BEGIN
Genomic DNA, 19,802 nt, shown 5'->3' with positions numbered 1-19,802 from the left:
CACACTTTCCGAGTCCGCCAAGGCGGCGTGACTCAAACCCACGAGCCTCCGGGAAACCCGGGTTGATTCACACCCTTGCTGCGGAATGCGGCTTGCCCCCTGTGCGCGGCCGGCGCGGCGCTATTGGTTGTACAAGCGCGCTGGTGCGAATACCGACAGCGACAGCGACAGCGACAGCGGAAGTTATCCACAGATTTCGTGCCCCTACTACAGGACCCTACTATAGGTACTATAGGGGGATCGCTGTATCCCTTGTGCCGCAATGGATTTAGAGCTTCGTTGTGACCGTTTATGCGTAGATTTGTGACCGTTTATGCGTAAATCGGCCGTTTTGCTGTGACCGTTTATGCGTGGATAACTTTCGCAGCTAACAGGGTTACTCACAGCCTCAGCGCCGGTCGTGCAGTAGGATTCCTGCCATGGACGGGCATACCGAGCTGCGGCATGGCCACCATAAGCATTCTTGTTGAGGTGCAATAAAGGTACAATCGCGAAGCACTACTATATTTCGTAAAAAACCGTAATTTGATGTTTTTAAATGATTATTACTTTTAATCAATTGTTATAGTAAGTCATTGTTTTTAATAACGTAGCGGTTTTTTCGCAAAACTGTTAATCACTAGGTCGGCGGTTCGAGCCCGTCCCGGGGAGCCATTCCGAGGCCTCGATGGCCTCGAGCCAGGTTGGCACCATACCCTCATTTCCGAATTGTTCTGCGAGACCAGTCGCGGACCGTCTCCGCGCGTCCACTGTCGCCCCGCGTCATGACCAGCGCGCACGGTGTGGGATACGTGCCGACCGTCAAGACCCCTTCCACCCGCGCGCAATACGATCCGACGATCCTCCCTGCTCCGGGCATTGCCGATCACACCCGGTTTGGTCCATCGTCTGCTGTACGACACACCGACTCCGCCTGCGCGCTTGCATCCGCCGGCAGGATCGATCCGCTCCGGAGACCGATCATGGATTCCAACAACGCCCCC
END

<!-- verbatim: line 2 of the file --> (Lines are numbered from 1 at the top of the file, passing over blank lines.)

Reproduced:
CACACTTTCCGAGTCCGCCAAGGCGGCGTGACTCAAACCCACGAGCCTCCGGGAAACCCGGGTTGATTCACACCCTTGCTGCGGAATGCGGCTTGCCCCCTGTGCGCGGCCGGCGCGGCGCTATTGGTTGTACAAGCGCGCTGGTGCGAATACCGACAGCGACAGCGACAGCGACAGCGGAAGTTATCCACAGATTTCGTGCCCCTACTACAGGACCCTACTATAGGTACTATAGGGGGATCGCTGTATCCCTTGTGCCGCAATGGATTTAGAGCTTCGTTGTGACCGTTTATGCGTAGATTTGTGACCGTTTATGCGTAAATCGGCCGTTTTGCTGTGACCGTTTATGCGTGGATAACTTTCGCAGCTAACAGGGTTACTCACAGCCTCAGCGCCGGTCGTGCAGTAGGATTCCTGCCATGGACGGGCATACCGAGCTGCGGCATGGCCACCATAAGCATTCTTGTTGAGGTGCAATAAAGGTACAATCGCGAAGCACTACTATATTTCGTAAAAAACCGTAATTTGATGTTTTTAAATGATTATTACTTTTAATCAATTGTTATAGTAAGTCATTGTTTTTAATAACGTAGCGGTTTTTTCGCAAAACTGTTAATCACTAGGTCGGCGGTTCGAGCCCGTCCCGGGGAGCCATTCCGAGGCCTCGATGGCCTCGAGCCAGGTTGGCACCATACCCTCATTTCCGAATTGTTCTGCGAGACCAGTCGCGGACCGTCTCCGCGCGTCCACTGTCGCCCCGCGTCATGACCAGCGCGCACGGTGTGGGATACGTGCCGACCGTCAAGACCCCTTCCACCCGCGCGCAATACGATCCGACGATCCTCCCTGCTCCGGGCATTGCCGATCACACCCGGTTTGGTCCATCGTCTGCTGTACGACACACCGACTCCGCCTGCGCGCTTGCATCCGCCGGCAGGATCGATCCGCTCCGGAGACCGATCATGGATTCCAACAACGCCCCC